Whether you have four employees or 4,000, as CEO and founder of a business, you need to have a social media presence. Yes, your business should have its own profiles and pages on Facebook, LinkedIn, Twitter, Instagram, and even Snapchat, but you need pages and profiles for yourself, as well. Your social media presence (for yourself and your business) can either work for or against you, though, and it’s important to know a few things about social media marketing and what you should be doing as a CEO in the 21st century to boost your business.
One of the first things that any social media marketing professional will tell you is that you need to stake your territory on Facebook, Twitter, LinkedIn, and Instagram.
What does that mean? It means that you need to go online to different social media platforms and create accounts for yourself and your business now. For example, let’s say that you’ve invented a new way to roast coffee beans that results in coffee so smooth that even someone with a major sweet tooth won’t need to add sugar. Your business’ name is Arabica Unlimited, and your name is Josephine Sanders. You need to go to all of the available social media platforms and lay claim to “Arabica Unlimited” for your business pages, and you need to claim your own name, as well.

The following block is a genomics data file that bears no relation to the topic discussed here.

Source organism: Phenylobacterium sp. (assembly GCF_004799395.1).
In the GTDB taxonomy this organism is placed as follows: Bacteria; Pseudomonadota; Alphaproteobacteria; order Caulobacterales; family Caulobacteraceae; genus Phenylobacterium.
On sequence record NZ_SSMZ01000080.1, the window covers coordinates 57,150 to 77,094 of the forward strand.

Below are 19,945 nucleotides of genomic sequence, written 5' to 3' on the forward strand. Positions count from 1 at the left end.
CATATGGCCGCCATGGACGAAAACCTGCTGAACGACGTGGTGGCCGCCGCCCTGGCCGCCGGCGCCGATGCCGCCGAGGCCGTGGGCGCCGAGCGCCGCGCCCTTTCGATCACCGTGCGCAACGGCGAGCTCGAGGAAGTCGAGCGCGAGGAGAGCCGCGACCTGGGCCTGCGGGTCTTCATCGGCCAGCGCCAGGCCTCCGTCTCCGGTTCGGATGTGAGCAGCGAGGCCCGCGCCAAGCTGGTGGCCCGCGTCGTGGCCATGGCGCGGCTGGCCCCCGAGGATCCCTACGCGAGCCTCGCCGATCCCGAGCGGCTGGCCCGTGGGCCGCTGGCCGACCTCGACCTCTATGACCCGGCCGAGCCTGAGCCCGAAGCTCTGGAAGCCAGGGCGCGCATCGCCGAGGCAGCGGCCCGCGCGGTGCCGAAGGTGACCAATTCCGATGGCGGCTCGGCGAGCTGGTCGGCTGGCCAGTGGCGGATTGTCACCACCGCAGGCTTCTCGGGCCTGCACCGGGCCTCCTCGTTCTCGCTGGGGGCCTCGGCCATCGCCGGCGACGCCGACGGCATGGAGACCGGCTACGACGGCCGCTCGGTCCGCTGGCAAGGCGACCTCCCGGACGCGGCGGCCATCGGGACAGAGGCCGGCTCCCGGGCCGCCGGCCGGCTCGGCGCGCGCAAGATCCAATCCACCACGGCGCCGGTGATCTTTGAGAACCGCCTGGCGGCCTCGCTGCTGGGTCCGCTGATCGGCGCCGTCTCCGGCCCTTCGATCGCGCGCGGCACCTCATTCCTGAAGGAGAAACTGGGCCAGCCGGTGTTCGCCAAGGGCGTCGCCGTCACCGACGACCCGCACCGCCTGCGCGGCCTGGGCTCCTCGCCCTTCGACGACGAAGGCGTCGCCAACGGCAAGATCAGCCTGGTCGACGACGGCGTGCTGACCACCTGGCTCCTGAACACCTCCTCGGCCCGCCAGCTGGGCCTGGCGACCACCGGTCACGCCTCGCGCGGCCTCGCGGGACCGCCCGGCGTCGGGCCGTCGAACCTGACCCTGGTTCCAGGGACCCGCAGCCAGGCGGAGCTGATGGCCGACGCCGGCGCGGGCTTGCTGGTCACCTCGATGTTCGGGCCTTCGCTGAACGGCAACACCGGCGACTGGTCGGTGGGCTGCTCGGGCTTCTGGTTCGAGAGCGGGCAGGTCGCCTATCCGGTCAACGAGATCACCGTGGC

Why is it so important to create accounts for your business and yourself now? Consider what happened a few months ago, when Jeb Bush accidentally let his domain, JebBush.com expire. Before Bush’s team even noticed the lapse, someone on Donald Trump’s team saw it and bought the domain name. Before you knew it, when you went to JebBush.com, you were immediately redirected to DonaldJTrump.com. Don’t let the same kind of thing happen to your name on social media.
CREATE A SOCIAL MEDIA POLICY FOR YOUR BUSINESS
Of course, protecting your claim to your name isn’t all you need to do to help your business and your reputation on social media. We could go into all of the things you can do on a daily basis (e.g., posting regularly, answering questions, commenting on followers’ posts, etc.), but before you get to that, you need to ensure that your business’ reputation is safe.
To do this, it’s a good idea to create a social media policy for your employees. You want them to act as brand ambassadors, so you don’t want to say, “No social media for employees!” or publish a list of things that they can’t do on social media. Instead, come up with a list of things that they can and should do on their social media pages. You’ll want to be clear about any non-disclosure agreements you have with your employees so that no company secrets are accidentally leaked, but after that, it’s all about ways that you can empower your employees to use social media to build their personal brands and represent your business.
Be sure to address what you deem appropriate and inappropriate content for employees’ corporate profiles and whether or not you’d prefer employees to have separate social and professional profiles. Above all else, though, be sure that you follow your social media policy strictly yourself. If you don’t respect the rules, you can’t expect your employees to respect them, either, and your personal and corporate brands will both suffer.